Locally made ice cream has returned to Westport. Steve Engravalle, chief operating officer and co-owner of Westport Ice Cream Bakery, opened the shop last week in the former location of Murray’s Ice Cream and Cookies.
Murray’s, established in 1984 by Murray Nixon and her mother, closed for the season in late 2016 as it normally did for the winter. However, word spread that the closure was permanent when Murray’s equipment was listed on an auction site. Nixon couldn’t be reached for comment at the time.
As business partners, Engravalle, his brother Dan, and sister-in-law Debra bought much of Murray’s equipment; another brother, Mark, also works with the business. They developed a business plan and spent roughly six weeks in lease negotiations. A steady stream of new customers have discovered the shop since the doors have opened.
“We’ll have a grand opening on May 13. I wanted to do a soft open until I can get my staff hired and trained,” says Engravalle, who plans to hire high school students and other people to work throughout the summer.
While the basic interior layout remains the same, Engravalle updated the space with purple paint, signs and fixtures. The purple-and-white color scheme gives the space a bold, cohesive look. Brushed stainless steel panels wrap around the front counter and refrigerated cases. Digital screens and mounted signs display the shop’s offerings.
The family-oriented business introduces creative ice cream flavors, traditional Italian ices and baked goods made in-house. Engravalle hired former Lidia’s baker Mary Braasch to make tiramisu, cookies, mini-cakes and other goods. The shop will take custom orders for baked goods and also serve shakes, sundaes, ices and ice cream by the scoop.
“Coffee has been the most popular ice cream flavor by far,” says Engravalle. “Salted caramel with butterscotch and white chocolate chips is the second-best seller.”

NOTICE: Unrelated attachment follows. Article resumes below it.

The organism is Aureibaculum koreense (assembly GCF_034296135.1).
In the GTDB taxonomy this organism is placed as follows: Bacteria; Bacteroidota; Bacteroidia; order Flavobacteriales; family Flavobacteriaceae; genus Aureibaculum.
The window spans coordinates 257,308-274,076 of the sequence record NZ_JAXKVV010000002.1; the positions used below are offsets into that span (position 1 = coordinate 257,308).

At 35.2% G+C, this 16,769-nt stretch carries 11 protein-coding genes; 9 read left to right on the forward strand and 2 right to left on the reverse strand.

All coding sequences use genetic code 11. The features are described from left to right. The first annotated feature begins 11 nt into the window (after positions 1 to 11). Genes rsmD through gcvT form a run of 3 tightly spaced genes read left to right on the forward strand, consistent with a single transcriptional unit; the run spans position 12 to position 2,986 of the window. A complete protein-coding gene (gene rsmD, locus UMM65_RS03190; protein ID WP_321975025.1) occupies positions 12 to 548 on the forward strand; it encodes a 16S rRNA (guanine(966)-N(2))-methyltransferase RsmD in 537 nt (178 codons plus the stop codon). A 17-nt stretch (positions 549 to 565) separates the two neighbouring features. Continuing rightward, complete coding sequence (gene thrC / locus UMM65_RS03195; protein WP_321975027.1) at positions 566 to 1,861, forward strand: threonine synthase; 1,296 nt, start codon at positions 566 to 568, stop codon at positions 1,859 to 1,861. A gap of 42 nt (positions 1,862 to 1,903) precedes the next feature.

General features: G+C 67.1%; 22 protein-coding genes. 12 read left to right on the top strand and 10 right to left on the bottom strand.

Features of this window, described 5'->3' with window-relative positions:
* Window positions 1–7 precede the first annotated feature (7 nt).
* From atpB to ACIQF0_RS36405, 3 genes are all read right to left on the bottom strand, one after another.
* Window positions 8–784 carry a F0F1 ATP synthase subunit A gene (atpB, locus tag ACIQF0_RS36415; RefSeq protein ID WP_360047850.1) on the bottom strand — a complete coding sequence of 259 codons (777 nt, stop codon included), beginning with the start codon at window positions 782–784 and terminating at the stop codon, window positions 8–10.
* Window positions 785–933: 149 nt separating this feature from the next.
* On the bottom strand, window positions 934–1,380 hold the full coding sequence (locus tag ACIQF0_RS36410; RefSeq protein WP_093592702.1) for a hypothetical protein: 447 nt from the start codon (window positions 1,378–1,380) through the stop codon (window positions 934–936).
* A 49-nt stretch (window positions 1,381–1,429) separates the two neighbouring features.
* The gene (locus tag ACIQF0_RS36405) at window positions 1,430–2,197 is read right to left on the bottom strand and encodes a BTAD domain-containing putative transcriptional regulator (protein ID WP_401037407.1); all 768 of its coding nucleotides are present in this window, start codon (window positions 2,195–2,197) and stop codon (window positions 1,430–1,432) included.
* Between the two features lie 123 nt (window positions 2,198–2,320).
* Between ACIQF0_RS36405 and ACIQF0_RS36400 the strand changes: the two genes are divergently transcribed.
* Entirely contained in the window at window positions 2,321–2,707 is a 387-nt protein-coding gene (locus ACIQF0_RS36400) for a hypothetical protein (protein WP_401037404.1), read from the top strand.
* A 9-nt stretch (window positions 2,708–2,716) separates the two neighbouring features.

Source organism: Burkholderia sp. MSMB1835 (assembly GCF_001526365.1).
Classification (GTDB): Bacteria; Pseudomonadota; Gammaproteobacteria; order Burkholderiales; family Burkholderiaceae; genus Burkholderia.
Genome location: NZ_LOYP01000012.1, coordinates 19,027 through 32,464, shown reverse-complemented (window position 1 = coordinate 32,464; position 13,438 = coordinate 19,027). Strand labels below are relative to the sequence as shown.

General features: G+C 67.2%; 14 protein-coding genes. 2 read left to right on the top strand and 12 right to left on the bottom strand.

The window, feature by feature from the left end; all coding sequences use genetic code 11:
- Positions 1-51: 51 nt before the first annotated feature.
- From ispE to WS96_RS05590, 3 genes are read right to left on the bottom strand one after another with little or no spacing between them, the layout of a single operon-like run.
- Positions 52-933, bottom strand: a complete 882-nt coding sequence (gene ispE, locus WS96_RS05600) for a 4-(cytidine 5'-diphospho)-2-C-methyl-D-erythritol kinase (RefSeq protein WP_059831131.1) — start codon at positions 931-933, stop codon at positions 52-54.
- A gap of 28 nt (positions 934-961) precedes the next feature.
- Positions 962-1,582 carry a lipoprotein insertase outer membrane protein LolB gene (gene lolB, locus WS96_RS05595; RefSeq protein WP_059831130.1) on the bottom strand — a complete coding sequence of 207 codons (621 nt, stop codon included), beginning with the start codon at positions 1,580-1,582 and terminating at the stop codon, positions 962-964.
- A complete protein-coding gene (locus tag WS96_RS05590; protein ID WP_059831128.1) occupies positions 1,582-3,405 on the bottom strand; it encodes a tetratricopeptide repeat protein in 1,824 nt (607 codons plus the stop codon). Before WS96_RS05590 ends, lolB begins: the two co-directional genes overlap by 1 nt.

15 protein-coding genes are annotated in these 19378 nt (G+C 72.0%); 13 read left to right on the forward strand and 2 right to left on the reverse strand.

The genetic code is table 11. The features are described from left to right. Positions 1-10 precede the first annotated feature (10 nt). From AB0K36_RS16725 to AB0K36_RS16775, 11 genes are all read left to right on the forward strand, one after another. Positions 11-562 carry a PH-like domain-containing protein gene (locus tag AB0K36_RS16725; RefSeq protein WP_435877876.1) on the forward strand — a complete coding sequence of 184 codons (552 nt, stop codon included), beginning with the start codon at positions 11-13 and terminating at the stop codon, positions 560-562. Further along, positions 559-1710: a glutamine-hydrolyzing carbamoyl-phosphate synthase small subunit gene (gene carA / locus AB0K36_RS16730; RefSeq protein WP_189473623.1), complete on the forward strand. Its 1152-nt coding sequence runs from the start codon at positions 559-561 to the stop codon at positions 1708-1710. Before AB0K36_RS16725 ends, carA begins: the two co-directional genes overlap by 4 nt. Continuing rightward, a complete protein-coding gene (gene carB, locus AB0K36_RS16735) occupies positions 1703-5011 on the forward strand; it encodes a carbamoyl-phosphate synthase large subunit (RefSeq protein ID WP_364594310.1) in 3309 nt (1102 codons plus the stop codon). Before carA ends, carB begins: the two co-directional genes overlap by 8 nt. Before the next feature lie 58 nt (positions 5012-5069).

Other flavors include chocolate velvet (made with 6.6 pounds of Nutella, plus Ghirardelli’s chocolate), cannoli (made with 20 pounds of handmade ricotta in each batch), coconut with pineapple and macadamia nut, and Unicorn, an ultra-sweet batch of purple ice cream topped with colorful sprinkles. Frankenstein, which is “green-colored like the monster,” is a mint-infused mix of creme de menthe, cookies and candies that contrasts creamy and crunchy textures. Flavors will rotate each week and reflect seasonal tastes.
“We use real ingredients and a mix with 14 percent milkfat,” says Engravalle, “so this is super-premium ice cream. We have 168 recipes to rotate into 16 slots in the freezer.”
Sizes come in junior (one scoop), small (two scoops) and medium (three scoops). The coffee ice cream is infused with ground Folger’s coffee and sure enough, it delivers intense coffee flavor and a creamy texture.
Served in a separate freezer section, an extensive range of Italian ice flavors include mandarin orange, maraschino cherry, Grandma’s tea, Jersey blueberry and, of course, lemon. “I grew up eating lemon ice made by my grandfather and grandmother,” says Engravalle.
Recipes for Vito’s Famous Shalolly & Sorbetto are inspired in part by Engravalle’s grandfather Vito. Vito’s likeness is incorporated in the business logo and on a neon sign in the shop as a tribute.
While several family members now live in the Kansas City area, the Engravalle family originally hails from a small town in New Jersey. Engravalle’s grandparents once made ice cream and ices in the 1940s and 1950s and served them from a bowling alley concession stand. Engravalle, who is half-Polish and half-Italian, explains the origin of shalolly. In the New Jersey town where the family is from, the word referred to Italian ices. “Italians lived on the hills of the town. The Polish lived in the valley,” says Engravalle. “The Polish pronounced gelato in a way that eventually turned into shalolly.”
Engravalle, a school superintendent for six years, decided to move to Kansas City to be near family after his wife died five years ago. He wanted to start a family business, and the unexpected closure of Murray’s provided the right opportunity.
To distinguish Westport Ice Cream Bakery, Engravalle’s innovative ideas include offering private parties for customers in the shop, custom ice cream flavors, and a daunting eating competition.
“The Trashcan Sundae Eating Challenge will pack 17 four-ounce scoops with toppings into a trash can-shaped serving dish,” says Engravalle. “Two people can split the sundae. If they finish it, then it’s free. Otherwise, it costs $100.”
Engravalle aims to attract regular customers to his business, located in a spot associated with premium ice cream in Westport. “We’re here to be part of the community,” he says. “We’ll be open year-round, seven days a week.”
Westport Ice Cream Bakery, 4120 Pennsylvania Ave., Suite 14, Westport, Kansas City, Missouri, 816.214.8887, icecreamkc.com